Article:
All responses by L. N. Matheson, PhD
The resting blood pressure and heart rate values are taken from the American College of Sports Medicine guidelines for non-physician supervised tests. They are presented in the document from the ACSM that describes their guidelines. I believe the most recent version of this document is (c) 1993. I don’t have an address for them, but I would expect they are on the Web.
In our clinic at the University, I find that approximately 10 to 15 percent of our referrals are unable to be tested because their blood pressure is too high. This is unfortunate, but considering that the risk for a cardiac event or stroke is significant for people who are hypertension performing a physically demanding task, we decided to integrate this restriction as a standard part of the EPIC Lift Capacity protocol. The ACSM considers this level of pre-test screening a necessary safety restriction, as do we.
Of course, how the case is handled when an evaluation cannot be conducted is crucial. In the first place, I make it clear that hypertension is an important health concern that the person needs to take seriously. Secondly, I communicate with the referring physician or other health care professional that the protocol requires that we not go forward with the test due to the evaluee’s hypertension, and that if this can be controlled, the test can be undertaken.
Keep in mind that if the controls involve medications that stop the heart from adapting to increased load, such as beta blockers, it still may not be possible to perform the test without physician supervision and the immediate ability to respond to a cardiac emergency. There is no doubt in my mind that these are necessary restrictions; other tests that do not include them are placing the evaluee at an unnecessarily increased risk of serious injury or death.
As an aside, when I hear about people using physically demanding to test protocols that do not include cardiac and blood pressure guidelines, I always point out that the cardiac demands of lifting are substantial and must be considered to be a significant safety issue. When we began to develop the EPIC Lift Capacity, we rejected the order of testing of the PILE for this reason, recognizing that evaluees we tested with the PILE who were older or unfit frequently were exposed to increased cardiac risk early in the test experience.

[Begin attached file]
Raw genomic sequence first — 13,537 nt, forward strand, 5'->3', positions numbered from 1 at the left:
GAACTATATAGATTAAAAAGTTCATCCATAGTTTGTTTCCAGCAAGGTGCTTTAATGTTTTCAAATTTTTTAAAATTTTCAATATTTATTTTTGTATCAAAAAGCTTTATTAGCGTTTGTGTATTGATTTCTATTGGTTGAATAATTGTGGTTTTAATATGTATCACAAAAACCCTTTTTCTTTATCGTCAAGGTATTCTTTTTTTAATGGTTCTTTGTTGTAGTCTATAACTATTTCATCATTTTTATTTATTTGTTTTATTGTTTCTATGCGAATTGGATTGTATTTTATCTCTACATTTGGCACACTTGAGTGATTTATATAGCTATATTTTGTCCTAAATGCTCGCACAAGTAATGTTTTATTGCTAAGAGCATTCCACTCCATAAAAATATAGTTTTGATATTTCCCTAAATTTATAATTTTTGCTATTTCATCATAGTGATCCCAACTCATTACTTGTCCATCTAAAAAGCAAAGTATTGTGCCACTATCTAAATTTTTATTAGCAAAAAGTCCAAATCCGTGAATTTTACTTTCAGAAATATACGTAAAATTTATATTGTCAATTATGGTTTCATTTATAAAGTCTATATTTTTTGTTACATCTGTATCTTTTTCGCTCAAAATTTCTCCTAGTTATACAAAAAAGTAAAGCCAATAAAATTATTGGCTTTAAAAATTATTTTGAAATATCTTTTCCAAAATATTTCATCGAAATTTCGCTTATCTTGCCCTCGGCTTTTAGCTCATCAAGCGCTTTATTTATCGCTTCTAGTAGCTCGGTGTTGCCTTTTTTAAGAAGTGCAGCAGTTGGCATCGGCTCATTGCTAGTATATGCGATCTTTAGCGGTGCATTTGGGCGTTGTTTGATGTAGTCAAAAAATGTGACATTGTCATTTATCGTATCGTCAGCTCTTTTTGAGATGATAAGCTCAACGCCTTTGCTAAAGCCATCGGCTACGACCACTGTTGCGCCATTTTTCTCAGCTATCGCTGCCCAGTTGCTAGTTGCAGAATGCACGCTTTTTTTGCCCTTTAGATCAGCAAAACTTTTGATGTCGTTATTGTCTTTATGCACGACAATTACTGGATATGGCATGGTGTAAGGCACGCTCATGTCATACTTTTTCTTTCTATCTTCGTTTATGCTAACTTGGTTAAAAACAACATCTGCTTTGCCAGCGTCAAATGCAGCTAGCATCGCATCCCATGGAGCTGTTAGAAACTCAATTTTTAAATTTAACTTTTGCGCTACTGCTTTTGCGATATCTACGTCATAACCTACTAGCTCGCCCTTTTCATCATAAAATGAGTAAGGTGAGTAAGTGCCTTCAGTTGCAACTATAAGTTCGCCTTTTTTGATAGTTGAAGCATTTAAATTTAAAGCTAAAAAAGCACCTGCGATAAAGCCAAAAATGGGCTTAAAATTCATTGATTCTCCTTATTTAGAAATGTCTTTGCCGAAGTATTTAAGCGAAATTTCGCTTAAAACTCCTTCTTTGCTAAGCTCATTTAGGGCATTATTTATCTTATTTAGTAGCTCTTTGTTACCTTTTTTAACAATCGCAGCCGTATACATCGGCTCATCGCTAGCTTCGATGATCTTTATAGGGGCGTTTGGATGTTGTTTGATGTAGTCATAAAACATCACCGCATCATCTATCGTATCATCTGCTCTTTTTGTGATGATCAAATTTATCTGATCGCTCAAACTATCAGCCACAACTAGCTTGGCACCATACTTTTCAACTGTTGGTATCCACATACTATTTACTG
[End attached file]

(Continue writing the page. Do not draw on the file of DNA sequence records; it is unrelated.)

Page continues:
The safety issue is not sufficiently emphasized in most of the test protocols that have been developed. The inadequacy or absence of cardiac guidelines in a test protocol is an important deficiency. Although the incidence of claimed injury during a functional capacity evaluation is low, it is not zero. There has never been a claim of injury with the EPIC Lift Capacity or the Cal-FCP.
I use the same reasoning for the EPIC Lift Capacity as I do for the carrying, climbing and push-pull tests, since these are also physically demanding. The carrying test and climbing test use the person’s performance on the EPIC Lift Capacity sub test No. 3 as a starting point. Therefore, if the person cannot be safely tested on the EPIC Lift Capacity, the carrying test cannot be performed.
Yes. Use a job analysis to determine the manual material handling job demands, then use the sub-tests of the EPIC Lift Capacity that are content-valid for that job, following the guidelines in the EPIC Lift Capacity Evaluation Manual. You also need to perform a validation study, which requires more explanation than I can provide here. Feel free to contact me for further information on this topic.
There is a standardized extension of the EPIC Lift Capacity that can be performed after the standard six-test EPIC Lift Capacity is concluded. It uses results of the standard EPIC Lift Capacity to select a safe range of work demand for measurement of the evaluee’s constant lift capacity. Because this is so demanding and expensive, it is rarely undertaken, although it is readily available.